The Salt Lake Tribune ranks 41 new holiday CDs
This is an archived article that was published on sltrib.com in 2012, and information in the article may be outdated. It is provided only for personal research purposes and may not be reprinted.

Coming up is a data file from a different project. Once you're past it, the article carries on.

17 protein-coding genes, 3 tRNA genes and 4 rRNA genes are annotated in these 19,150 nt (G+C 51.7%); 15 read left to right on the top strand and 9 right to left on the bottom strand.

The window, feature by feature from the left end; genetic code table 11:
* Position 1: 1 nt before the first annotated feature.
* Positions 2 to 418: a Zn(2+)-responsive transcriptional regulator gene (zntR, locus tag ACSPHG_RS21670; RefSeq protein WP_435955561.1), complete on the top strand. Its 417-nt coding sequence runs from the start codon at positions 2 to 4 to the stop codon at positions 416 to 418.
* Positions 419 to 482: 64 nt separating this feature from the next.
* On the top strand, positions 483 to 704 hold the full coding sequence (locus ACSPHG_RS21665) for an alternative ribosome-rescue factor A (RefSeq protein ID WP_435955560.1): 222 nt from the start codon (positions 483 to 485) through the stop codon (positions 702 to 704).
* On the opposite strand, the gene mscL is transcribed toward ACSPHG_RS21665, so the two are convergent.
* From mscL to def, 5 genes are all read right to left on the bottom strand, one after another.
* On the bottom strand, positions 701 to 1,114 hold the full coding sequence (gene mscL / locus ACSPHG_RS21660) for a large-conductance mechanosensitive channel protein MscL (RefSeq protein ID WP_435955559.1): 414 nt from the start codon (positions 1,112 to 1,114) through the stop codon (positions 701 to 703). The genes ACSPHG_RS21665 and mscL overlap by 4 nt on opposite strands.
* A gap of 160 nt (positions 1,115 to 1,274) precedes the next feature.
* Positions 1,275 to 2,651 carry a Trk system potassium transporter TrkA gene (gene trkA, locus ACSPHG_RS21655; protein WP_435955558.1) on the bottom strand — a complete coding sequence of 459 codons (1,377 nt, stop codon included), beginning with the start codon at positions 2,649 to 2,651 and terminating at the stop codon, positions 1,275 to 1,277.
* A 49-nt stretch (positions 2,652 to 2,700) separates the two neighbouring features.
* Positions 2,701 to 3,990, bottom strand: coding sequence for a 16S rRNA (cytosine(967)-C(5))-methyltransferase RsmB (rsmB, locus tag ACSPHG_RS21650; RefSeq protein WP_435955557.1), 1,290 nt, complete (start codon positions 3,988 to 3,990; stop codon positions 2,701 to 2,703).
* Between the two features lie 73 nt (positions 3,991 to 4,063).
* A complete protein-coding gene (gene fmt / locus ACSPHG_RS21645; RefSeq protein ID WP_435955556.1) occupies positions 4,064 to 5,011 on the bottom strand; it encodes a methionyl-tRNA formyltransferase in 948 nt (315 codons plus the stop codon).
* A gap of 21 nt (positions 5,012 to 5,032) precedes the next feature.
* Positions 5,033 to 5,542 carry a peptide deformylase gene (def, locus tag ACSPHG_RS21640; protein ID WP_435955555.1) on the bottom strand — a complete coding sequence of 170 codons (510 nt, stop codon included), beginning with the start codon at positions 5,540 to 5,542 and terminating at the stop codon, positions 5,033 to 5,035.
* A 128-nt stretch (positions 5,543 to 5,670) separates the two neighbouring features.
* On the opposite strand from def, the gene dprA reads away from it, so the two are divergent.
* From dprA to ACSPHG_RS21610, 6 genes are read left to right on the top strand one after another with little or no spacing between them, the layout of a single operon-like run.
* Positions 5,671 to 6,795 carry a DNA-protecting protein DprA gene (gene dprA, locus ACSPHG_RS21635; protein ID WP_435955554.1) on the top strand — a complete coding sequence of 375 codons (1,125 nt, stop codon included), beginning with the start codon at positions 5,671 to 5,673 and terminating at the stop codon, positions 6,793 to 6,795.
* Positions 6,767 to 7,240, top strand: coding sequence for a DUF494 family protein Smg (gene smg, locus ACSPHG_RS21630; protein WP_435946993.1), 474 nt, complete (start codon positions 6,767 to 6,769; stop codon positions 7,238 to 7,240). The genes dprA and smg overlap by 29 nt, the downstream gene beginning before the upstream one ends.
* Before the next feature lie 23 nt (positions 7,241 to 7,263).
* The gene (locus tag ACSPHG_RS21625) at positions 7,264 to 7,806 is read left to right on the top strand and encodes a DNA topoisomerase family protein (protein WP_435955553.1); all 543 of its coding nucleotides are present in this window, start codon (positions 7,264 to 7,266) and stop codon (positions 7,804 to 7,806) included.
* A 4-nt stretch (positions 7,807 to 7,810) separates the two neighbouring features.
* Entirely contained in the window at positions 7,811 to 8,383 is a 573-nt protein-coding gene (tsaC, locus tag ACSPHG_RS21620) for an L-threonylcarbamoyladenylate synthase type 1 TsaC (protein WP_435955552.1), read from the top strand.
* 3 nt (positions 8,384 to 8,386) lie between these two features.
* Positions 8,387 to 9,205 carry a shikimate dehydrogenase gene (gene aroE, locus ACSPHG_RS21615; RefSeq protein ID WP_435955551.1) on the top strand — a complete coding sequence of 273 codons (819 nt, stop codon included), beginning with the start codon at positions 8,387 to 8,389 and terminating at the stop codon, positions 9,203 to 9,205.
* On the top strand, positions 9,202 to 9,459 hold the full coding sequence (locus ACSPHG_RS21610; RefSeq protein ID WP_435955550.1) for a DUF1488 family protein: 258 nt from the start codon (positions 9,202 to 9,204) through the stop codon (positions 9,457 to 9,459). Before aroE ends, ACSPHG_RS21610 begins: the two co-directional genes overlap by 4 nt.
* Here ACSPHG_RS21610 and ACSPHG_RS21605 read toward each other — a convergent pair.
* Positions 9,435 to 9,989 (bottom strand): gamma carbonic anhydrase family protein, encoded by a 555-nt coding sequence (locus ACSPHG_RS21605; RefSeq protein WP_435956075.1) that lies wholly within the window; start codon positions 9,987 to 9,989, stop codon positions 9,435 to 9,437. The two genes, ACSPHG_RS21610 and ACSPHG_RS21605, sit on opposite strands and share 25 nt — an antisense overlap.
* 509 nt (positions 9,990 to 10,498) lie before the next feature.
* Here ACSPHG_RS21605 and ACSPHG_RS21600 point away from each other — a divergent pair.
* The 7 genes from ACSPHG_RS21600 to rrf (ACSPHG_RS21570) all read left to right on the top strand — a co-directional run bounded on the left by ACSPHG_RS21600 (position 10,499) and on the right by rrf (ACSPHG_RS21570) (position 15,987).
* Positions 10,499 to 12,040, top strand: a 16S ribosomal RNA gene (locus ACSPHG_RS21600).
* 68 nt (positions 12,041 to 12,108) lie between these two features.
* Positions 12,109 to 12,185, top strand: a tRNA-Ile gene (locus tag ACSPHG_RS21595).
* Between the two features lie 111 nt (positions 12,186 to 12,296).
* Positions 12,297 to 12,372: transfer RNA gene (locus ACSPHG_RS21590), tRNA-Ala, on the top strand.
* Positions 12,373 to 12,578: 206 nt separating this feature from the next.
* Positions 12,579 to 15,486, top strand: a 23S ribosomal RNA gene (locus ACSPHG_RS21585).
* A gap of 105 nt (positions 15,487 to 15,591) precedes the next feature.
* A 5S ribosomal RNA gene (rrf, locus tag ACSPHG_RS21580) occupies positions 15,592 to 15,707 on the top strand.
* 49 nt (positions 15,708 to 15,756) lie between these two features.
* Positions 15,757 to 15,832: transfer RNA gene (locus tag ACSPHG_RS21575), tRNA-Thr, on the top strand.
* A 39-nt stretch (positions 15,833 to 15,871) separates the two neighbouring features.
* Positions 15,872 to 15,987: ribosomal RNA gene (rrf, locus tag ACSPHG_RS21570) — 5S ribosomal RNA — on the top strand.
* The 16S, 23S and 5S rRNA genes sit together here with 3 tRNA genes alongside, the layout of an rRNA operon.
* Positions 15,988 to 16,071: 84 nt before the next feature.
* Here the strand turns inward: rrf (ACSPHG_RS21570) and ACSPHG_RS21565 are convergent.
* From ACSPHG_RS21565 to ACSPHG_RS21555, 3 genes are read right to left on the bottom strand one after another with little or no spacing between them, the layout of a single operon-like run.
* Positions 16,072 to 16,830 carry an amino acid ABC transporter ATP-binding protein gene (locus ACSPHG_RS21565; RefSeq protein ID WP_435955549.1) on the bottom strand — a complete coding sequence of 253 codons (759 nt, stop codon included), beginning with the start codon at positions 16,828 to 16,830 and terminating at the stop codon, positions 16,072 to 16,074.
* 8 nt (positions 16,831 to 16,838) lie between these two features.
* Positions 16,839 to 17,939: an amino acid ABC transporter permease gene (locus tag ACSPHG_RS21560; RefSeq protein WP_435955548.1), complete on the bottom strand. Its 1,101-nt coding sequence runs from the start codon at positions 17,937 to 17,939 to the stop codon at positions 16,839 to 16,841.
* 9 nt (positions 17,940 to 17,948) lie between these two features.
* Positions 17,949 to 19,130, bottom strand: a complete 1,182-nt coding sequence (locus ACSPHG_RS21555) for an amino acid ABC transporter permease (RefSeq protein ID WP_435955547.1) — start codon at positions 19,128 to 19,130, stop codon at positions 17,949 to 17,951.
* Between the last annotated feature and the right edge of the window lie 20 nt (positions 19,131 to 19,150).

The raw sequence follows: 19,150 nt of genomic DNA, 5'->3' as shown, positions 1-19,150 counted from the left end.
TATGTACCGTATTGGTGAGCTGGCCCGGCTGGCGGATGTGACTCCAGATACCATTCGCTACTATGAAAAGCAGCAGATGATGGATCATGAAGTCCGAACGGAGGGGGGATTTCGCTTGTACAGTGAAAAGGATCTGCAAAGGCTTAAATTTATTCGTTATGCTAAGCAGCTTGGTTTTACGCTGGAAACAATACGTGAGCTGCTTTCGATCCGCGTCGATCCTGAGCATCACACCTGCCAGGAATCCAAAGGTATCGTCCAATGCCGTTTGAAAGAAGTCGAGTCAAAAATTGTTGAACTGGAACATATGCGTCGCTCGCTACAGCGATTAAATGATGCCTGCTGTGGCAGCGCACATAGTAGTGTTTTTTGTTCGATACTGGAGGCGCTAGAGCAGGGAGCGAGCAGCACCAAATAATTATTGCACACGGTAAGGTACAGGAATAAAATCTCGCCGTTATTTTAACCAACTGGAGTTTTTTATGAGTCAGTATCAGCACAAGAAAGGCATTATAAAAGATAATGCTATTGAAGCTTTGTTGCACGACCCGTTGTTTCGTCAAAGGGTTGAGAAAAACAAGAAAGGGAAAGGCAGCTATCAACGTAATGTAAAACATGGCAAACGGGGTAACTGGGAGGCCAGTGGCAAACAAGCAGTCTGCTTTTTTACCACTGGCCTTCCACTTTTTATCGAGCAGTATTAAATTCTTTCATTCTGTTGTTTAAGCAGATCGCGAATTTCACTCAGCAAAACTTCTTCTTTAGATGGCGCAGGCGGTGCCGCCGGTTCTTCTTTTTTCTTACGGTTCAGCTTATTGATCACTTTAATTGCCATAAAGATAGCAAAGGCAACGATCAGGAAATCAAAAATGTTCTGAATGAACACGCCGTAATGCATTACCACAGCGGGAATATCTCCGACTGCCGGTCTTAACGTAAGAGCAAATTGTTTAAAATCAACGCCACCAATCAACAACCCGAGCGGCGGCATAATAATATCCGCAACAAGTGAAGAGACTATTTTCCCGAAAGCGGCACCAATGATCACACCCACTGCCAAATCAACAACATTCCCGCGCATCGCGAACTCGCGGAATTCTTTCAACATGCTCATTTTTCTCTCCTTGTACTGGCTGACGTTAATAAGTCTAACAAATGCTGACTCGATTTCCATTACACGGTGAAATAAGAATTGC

In a recent interview with musician Chris Isaak, he said he spent six months on his 2005 album "Christmas."In the holiday album business, that length of time is unheard-of. Virtually no one spends that much time on a holiday album.Isaak recalled talking to his friend, a fellow musician, about the time Isaak spent perfecting his superb holiday album, and Isaak's friend couldn't believe it. Isaak's friend told him that his band had recorded a holiday album in less than a week, and only did it in the first place because it was a contractually obligated to the record label.Once again, staff members of The Salt Lake Tribune have reviewed most of the new holiday albums released in time for Christmas (and Hannukah) to separate the whole-grain wheat from the white-bread chaff.As in past years, there were a number of high-profile musicians releasing new holiday albums this season, including Lady Antebellum, Cee Lo Green, Scotty McCreery and Colbie Caillat.As in past years, it becomes very obvious to see what albums people like Isaak release, and what albums people like Isaak's friend release.The Good